DESIGNER GENES: PRACTICE –MOLECULAR-GENETIC GENETICSPOST-TRANSCRIPTION MODIFICATION OF RNAExplain the modifications taking place with RNA in the above diagram.13

DESIGNER GENES: PRACTICE –MOLECULAR-GENETIC GENETICSPOST-TRANSCRIPTION MODIFICATION OF RNAExplain the modifications taking place with RNA in the above diagram. In eukaryotes, RNA polymerase produces a “primary transcript”, an exact RNAcopy of the gene. A cap is put on the 5’ end. The RNA is terminated and poly-A is added to the 3’ end. All introns are spliced out. At this point, the RNA can be called messenger RNA. It is then transported out ofthe nucleus into the cytoplasm, where it is translated.14

DESIGNER GENES: PRACTICE –MOLECULAR-GENETIC GENETICSUNIVERSAL CODE:15

DESIGNER GENES: PRACTICE –MOLECULAR-GENETIC GENETICSUNIVERSAL CODE1. The three base template on DNA is called what?2. The three base template on m-RNA is called what?3. The three base template on t-RNA is called what?4. The Universal Code is for which type of nucleic acid template?5. How many 3 letter templates are possible using 3 bases as a coding mechanism?6. How many of these 3 letter templates actually serve as a coding mechanism for anamino acid?7. Which of the codons serve as stop codes?8. What would be the Stop Codes on DNA which produced these mRNA codons?9. These codons serve as a coding mechanism for how many amino acids10. For the m-RNA sequence 5’ UAUGUAUCGGGCCAUCGUAAA 3’list the sequence of amino acids along the peptide chain. (I have underlined every othercodon to make it easier for your to read the codons)16

DESIGNER GENES: PRACTICE –MOLECULAR-GENETIC GENETICSUNIVERSAL CODE1. The three base template on DNA is called what?code2. The three base template on m-RNA is called what?codon3. The three base template on t-RNA is called what?anticodon4. The Universal Code is for which type of three base template?m-RNA5. How many 3 letter templates are possible using 3 bases as a coding mechanism?646. How many of these 3 letter templates actually serve as a coding mechanism for anamino acid?617. Which of the codons serve as stop codes?UAA, UAG, UGA8. What would be the Stop Codes on DNA which produced these mRNA codons?ATT, ATC, ACT9. These m-RNA codons serve as a coding mechanism for how many amino acids2010. For the m-RNA sequence 5’ UAUGUAUCGGGCCAUCGUAAA 3’list the sequence of amino acids along the peptide chain. (I have underlined every othercodon to make it easier for your to read the codons)Tyr, Val, Ser, Gly, His, Arg, Lystyrosine valine serine glycine histidine arginine lysine17

DESIGNER GENES: PRACTICE –MOLECULAR-GENETIC GENETICSTRANSLATION or PROTEIN SYNTHESIS18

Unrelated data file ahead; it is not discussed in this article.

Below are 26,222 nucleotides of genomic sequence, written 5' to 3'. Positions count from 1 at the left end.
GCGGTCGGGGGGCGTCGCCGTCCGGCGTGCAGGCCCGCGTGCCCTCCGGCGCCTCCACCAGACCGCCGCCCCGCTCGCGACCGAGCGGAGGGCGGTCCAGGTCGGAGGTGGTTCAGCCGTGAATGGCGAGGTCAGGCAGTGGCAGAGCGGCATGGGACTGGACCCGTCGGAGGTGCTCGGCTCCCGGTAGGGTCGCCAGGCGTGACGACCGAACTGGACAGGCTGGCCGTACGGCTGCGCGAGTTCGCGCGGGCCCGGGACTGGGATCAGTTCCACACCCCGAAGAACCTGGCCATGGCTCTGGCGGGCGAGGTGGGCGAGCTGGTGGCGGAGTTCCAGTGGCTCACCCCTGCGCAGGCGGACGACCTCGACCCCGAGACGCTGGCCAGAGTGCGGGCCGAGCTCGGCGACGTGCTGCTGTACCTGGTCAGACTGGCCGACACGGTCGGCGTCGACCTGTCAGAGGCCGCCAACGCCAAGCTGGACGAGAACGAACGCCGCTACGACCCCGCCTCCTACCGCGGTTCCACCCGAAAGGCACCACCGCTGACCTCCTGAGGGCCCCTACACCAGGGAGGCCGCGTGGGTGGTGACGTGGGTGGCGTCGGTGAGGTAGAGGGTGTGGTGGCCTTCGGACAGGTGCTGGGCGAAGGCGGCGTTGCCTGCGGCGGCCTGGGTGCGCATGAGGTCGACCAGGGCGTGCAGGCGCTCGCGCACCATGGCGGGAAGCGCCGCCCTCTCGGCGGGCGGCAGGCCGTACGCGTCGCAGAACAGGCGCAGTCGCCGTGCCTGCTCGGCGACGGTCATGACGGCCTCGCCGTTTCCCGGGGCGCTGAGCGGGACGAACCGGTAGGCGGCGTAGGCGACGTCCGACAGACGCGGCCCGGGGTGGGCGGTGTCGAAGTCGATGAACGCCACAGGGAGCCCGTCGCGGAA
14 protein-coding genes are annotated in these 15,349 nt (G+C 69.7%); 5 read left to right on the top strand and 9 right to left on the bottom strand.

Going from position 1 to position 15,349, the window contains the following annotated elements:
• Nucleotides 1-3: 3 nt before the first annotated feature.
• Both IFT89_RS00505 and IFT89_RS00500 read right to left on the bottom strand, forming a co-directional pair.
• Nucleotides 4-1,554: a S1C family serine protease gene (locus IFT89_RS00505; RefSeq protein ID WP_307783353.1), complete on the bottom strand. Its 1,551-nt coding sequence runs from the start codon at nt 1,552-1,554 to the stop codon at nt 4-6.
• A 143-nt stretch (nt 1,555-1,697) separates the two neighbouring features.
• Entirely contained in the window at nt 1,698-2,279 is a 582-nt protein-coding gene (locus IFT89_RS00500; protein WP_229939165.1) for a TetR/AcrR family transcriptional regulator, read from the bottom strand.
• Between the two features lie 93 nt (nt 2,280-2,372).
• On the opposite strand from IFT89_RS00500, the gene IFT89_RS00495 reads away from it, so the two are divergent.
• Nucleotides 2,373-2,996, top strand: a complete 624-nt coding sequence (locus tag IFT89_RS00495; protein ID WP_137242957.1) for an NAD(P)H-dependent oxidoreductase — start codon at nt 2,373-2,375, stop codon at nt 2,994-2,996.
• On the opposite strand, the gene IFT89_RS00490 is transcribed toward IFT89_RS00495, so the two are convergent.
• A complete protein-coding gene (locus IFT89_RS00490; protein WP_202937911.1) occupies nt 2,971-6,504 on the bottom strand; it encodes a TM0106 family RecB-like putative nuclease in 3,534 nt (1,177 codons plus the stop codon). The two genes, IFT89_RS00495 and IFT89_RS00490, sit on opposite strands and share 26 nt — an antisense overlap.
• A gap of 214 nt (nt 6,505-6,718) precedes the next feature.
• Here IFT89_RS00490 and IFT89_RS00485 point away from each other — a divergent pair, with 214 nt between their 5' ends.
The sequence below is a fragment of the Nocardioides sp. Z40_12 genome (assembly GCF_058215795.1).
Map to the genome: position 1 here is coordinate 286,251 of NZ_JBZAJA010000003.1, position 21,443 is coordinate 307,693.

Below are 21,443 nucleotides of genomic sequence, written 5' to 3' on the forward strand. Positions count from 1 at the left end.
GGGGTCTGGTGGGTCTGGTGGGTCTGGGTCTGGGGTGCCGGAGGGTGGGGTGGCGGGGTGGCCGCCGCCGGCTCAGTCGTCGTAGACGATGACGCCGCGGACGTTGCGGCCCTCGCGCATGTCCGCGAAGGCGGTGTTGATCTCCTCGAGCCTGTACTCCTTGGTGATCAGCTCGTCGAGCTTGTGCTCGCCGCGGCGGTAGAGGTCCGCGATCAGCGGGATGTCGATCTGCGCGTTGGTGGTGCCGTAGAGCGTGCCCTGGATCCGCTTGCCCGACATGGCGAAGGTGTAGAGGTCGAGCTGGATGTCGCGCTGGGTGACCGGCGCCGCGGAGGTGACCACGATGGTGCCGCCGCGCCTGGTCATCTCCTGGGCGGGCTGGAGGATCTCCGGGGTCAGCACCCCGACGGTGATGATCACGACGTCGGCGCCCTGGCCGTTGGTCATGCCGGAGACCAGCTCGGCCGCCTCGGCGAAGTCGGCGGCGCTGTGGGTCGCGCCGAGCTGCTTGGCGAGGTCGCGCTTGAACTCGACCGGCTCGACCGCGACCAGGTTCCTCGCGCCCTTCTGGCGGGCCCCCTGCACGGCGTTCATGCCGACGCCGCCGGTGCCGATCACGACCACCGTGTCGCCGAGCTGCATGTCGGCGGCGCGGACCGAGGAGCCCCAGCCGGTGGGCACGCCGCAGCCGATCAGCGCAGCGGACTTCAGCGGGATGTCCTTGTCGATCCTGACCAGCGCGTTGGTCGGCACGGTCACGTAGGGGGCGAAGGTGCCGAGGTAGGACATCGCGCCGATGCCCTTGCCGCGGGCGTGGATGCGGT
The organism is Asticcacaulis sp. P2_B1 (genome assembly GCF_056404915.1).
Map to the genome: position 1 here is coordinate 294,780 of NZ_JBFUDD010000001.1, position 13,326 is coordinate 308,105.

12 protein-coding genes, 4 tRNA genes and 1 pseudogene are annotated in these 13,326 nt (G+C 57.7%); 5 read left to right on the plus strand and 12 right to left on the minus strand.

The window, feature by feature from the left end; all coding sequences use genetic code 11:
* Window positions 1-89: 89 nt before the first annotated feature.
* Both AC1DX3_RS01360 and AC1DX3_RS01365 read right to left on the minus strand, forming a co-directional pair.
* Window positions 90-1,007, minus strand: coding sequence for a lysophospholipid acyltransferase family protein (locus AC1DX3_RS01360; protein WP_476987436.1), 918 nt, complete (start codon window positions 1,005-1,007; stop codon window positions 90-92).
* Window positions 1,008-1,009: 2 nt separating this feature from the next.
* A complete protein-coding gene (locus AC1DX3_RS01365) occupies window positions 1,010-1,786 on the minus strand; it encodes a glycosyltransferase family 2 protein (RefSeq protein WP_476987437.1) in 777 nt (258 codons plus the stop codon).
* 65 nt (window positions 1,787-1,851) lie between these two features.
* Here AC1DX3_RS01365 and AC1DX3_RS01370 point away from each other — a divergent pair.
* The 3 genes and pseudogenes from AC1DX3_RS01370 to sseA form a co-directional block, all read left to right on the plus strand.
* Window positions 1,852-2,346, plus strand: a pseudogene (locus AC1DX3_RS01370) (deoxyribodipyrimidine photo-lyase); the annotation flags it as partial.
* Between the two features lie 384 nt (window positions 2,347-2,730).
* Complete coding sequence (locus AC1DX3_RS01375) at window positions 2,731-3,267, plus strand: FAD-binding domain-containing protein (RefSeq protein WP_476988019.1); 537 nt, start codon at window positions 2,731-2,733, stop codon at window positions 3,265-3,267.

DESIGNER GENES: PRACTICE –MOLECULAR-GENETIC GENETICSTRANSLATION or PROTEIN SYNTHESISExplain the three steps that take place during Translation or Protein Synthesis1. Initiation2. Elongation3. Termination19

DESIGNER GENES: PRACTICE –MOLECULAR-GENETIC GENETICSTRANSLATION or PROTEIN SYNTHESISExplain the three steps that take place during Translation or Protein Synthesis1. Initiation: a mRNA enters the cytoplasm and becomes associated with ribosomes(rRNA proteins) and tRNAs, each carrying a specific amino acid, pair up with themRNA codons inside the ribosomes. The base pairing (A-U, G-C) between mRNAcodons and tRNA anticodons determines the order of amino acids in a protein.2. Elongation: involves the addition of amino acids one-by-one: As the ribosomemoves along the mRNA, each tRNA transfers its amino acid to the growing proteinchain, producing the protein3. Termination: when the ribosomes hits a stop codon - UAA, UGA, or UAG – notRNA with its amino acid can be added so the ribosome falls apart and the processends. The amino acid sequence is finished. The same mRNA may be usedhundreds of times during translation by many ribosomes before it is degraded(broken down) by the cell.20

DESIGNER GENES: PRACTICE –MOLECULAR-GENETIC GENETICSCONTROL OF GENE EXPRESSION AND MUTATIONS1. What 5 types of things control gene expression2. What is a gene?3. What is a mutation?4. What are some of the agents which cause mutations?5. What is the difference between a gene mutation and a chromosomal mutation?6. What is the difference between a point mutation and a frameshift mutation?7. What is nondisjunction?8. What are trinucleotide repeats?9. What is crossover?10. What are defective genes?21

DESIGNER GENES: PRACTICE –MOLECULAR-GENETIC GENETICSCONTROL OF GENE EXPRESSION AND MUTATIONS1. What 5 types of things control gene expression· Transcriptional Control· Post transcriptional Control – assembling proteins· Cell differentiation and spec

7. What is the name of this sequence of events which results in the production of a protein? 8. What is Reverse Transcription? 9. When does Reverse Transcription occur? 10. How can Reverse Transcription be used in Biotechnology? DESIGNER GENES: PRACTICE –MOLECULAR-GENETIC GENETICS 2 CENTRAL DOGMA OF MOLECULAR GENETICS 1. Where is DNA housed in Eukaryotic Cells? most is stored in the nucleus .